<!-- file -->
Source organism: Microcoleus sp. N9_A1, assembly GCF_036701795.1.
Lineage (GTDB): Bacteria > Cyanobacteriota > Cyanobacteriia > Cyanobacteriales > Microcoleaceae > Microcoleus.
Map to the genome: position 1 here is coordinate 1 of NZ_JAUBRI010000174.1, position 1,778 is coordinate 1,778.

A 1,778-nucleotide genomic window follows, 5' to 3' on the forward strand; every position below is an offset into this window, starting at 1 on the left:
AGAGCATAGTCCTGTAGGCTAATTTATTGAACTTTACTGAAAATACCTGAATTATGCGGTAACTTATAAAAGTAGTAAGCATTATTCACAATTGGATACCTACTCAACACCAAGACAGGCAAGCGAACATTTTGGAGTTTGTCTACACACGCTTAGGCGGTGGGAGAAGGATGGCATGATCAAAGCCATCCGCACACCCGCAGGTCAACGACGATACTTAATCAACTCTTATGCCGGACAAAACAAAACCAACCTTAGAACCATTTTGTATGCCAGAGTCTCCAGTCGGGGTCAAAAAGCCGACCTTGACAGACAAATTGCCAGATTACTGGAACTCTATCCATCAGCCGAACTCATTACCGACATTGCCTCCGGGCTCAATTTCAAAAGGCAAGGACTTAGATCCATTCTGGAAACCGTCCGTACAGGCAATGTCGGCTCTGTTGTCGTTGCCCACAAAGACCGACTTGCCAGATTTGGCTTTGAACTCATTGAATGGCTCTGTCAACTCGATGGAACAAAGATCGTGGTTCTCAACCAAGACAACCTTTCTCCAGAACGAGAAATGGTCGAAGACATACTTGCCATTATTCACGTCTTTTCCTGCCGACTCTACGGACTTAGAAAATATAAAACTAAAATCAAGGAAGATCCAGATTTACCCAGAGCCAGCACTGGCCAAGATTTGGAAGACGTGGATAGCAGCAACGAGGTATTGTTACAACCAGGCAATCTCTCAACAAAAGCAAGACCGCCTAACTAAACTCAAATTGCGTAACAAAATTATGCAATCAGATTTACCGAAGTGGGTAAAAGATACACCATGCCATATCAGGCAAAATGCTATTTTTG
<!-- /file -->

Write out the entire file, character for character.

Source organism: Microcoleus sp. N9_A1, assembly GCF_036701795.1.
Lineage (GTDB): Bacteria > Cyanobacteriota > Cyanobacteriia > Cyanobacteriales > Microcoleaceae > Microcoleus.
Map to the genome: position 1 here is coordinate 1 of NZ_JAUBRI010000174.1, position 1,778 is coordinate 1,778.

A 1,778-nucleotide genomic window follows, 5' to 3' on the forward strand; every position below is an offset into this window, starting at 1 on the left:
AGAGCATAGTCCTGTAGGCTAATTTATTGAACTTTACTGAAAATACCTGAATTATGCGGTAACTTATAAAAGTAGTAAGCATTATTCACAATTGGATACCTACTCAACACCAAGACAGGCAAGCGAACATTTTGGAGTTTGTCTACACACGCTTAGGCGGTGGGAGAAGGATGGCATGATCAAAGCCATCCGCACACCCGCAGGTCAACGACGATACTTAATCAACTCTTATGCCGGACAAAACAAAACCAACCTTAGAACCATTTTGTATGCCAGAGTCTCCAGTCGGGGTCAAAAAGCCGACCTTGACAGACAAATTGCCAGATTACTGGAACTCTATCCATCAGCCGAACTCATTACCGACATTGCCTCCGGGCTCAATTTCAAAAGGCAAGGACTTAGATCCATTCTGGAAACCGTCCGTACAGGCAATGTCGGCTCTGTTGTCGTTGCCCACAAAGACCGACTTGCCAGATTTGGCTTTGAACTCATTGAATGGCTCTGTCAACTCGATGGAACAAAGATCGTGGTTCTCAACCAAGACAACCTTTCTCCAGAACGAGAAATGGTCGAAGACATACTTGCCATTATTCACGTCTTTTCCTGCCGACTCTACGGACTTAGAAAATATAAAACTAAAATCAAGGAAGATCCAGATTTACCCAGAGCCAGCACTGGCCAAGATTTGGAAGACGTGGATAGCAGCAACGAGGTATTGTTACAACCAGGCAATCTCTCAACAAAAGCAAGACCGCCTAACTAAACTCAAATTGCGTAACAAAATTATGCAATCAGATTTACCGAAGTGGGTAAAAGATACACCATGCCATATCAGGCAAAATGCTATTTTTG